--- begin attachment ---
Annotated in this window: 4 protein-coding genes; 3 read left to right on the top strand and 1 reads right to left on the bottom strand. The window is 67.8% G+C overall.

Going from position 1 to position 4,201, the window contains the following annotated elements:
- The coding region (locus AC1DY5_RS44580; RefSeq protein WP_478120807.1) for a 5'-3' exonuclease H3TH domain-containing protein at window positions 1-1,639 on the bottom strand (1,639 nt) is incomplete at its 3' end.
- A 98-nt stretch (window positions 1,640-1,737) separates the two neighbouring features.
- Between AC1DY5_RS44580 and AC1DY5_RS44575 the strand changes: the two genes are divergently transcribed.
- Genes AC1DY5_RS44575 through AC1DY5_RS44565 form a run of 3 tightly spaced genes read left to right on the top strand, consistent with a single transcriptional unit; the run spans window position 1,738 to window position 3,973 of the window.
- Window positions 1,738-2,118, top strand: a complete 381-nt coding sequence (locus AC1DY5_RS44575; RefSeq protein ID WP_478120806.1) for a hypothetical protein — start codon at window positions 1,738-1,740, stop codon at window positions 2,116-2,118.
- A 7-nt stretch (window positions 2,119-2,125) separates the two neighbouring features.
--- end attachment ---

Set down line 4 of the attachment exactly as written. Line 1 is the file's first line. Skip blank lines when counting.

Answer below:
- A 98-nt stretch (window positions 1,640-1,737) separates the two neighbouring features.